At last, Pleasanton to complete Iron Horse TrailBack in 1986 when the East Bay Regional Park District was dreaming big, it envisioned an Iron Horse Trail that reached from the Carquinez Strait in Martinez to the Livermore Valley. That pathway would follow the old Southern Pacific Rail Lines built in 1891 and abandoned in 1977. The old rail line was ideal for trail conversion: It was already a straight, gently graded path that linked several cities. But turning this vision into a reality has been 25 years in the making. Segments have been added slowly as funds became available and opportunities presented themselves.
Now, with all but a 1.6-mile segment of the trail completed to where it stops at Valley Avenue and Busch Road near Stanley Boulevard in Pleasanton, the final link is about to be added. Thanks to $4 million in regional and federal grants, the city of Pleasanton and the Park District, which owns the railroad right of way, are poised to complete the project.
Tuesday, the City Council is expected to ratify the EBRPD Master Plan for the permanent alignment of the Iron Horse Trail through the Hacienda Business Park, closing the missing gap with a paved trail and protected street crossings that will give joggers, bicyclists and others a direct path to the BART station at Hacienda and then as far into Contra Costa County as they want to go. When completed in 2012, the Iron Horse Trail will link Pleasanton to the whole regional trail system.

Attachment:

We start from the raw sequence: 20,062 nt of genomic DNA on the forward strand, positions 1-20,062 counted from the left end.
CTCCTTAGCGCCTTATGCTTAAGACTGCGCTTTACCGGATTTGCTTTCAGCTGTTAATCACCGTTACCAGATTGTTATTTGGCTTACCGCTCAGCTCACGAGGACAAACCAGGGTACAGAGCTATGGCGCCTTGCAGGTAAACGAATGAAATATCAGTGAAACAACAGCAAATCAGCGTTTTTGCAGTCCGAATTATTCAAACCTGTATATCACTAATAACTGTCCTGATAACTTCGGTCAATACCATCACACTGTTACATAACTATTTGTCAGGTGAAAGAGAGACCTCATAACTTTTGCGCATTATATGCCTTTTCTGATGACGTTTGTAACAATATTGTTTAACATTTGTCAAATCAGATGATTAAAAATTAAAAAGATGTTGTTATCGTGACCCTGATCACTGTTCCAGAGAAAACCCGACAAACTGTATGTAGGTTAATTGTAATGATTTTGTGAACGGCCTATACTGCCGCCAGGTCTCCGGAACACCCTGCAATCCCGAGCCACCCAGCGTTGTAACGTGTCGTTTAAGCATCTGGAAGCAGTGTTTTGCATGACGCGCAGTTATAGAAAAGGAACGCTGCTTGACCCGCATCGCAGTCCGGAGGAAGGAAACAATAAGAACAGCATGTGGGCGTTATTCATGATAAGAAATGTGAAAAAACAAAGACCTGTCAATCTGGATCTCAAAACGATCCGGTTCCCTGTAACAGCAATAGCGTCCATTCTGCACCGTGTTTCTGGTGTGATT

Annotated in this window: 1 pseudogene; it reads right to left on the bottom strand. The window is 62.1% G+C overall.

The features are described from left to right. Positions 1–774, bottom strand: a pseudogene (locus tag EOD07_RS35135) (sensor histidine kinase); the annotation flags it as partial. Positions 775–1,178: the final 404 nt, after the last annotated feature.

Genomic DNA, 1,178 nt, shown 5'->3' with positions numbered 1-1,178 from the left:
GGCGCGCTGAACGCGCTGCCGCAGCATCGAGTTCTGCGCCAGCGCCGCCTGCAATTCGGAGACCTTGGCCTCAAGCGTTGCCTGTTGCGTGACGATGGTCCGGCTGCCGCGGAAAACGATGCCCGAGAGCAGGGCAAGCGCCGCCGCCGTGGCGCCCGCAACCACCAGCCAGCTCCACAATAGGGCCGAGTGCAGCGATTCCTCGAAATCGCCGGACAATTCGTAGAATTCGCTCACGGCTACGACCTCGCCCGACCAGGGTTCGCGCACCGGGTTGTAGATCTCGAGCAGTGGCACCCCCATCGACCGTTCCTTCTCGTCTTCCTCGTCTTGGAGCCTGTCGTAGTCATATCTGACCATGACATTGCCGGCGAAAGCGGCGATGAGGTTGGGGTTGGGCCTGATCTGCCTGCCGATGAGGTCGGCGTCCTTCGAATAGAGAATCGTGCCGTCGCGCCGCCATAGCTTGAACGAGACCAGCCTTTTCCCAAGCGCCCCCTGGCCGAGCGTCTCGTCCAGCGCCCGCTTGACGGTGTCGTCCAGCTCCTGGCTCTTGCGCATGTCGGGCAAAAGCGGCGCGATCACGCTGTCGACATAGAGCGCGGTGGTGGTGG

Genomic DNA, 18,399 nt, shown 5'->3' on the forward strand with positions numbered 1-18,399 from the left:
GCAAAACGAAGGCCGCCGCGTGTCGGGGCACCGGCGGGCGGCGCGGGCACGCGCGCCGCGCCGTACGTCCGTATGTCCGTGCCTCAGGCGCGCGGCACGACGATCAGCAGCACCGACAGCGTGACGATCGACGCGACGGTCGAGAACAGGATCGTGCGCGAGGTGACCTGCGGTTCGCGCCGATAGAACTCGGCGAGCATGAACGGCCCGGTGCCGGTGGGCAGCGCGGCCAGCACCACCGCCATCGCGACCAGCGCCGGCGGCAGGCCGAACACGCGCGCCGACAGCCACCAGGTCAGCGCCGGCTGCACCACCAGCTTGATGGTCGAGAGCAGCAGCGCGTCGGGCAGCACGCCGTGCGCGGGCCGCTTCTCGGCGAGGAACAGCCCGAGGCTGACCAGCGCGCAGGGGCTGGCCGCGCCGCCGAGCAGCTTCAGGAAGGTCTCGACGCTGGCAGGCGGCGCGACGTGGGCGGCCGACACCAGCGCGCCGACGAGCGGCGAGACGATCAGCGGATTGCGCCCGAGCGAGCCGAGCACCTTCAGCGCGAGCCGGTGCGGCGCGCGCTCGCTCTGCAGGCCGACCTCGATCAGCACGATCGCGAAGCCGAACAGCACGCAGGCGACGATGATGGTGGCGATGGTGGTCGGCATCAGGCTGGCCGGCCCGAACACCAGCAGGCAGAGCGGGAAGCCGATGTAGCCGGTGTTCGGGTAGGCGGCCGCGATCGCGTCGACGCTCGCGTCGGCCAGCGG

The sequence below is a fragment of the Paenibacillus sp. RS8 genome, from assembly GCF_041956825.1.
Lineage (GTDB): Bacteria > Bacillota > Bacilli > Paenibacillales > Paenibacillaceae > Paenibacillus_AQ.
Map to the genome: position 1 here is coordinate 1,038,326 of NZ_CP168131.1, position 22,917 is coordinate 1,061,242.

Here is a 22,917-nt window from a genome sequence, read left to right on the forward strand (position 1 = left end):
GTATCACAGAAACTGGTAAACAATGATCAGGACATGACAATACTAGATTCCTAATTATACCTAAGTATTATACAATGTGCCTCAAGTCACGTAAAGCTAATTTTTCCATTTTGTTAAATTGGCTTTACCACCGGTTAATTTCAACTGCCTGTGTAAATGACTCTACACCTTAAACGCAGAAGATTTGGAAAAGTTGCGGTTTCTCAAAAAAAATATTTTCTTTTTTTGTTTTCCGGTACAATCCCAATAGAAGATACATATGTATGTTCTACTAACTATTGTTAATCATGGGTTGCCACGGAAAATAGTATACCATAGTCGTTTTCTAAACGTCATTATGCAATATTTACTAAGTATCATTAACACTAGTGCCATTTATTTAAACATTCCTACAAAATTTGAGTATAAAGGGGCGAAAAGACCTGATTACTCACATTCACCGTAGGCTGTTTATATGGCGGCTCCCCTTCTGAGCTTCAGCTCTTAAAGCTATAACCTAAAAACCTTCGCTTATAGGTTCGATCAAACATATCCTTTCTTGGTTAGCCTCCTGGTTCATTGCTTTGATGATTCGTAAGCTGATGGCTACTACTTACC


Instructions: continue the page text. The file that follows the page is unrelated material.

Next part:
Determining the route of this 1.6-mile trail extension took extensive work. The Park District's 150-page, bound "Iron Horse Trail Feasibility Study and Master Plan" contains dozens of pages of colored maps and photos. It is the work of Callander Associates, trail and greenway planners, and Fehr & Peers, a biotic resources group whose designers and engineers take the trail across five streets, two creeks, two parks and through a number of housing developments. Those living in the Sienna and Valencia housing developments in Hacienda, for instance, will soon find the unused land in their back yards to be a pathway for hundreds of walkers and hikers for the first time. The trail also will pass through the northern portion of Creekside Park and the northern edge of Springhouse Apartments. Utilizing the existing Santa Rita Road bridge, it will traverse the Arroyo Mocho canal, cross the busy Santa Rita Road/Stoneridge Drive intersection, and then connect to the existing section of the Iron Horse Trail that was dedicated three years ago.
An added bonus: the trail planners also chose to leave two rows of pepper trees alongside the Kaiser Permanente buildings with the trail running down the middle. That should make it one of the most picturesque, relaxing portions of the 28-mile trail system that Pleasanton is finally joining.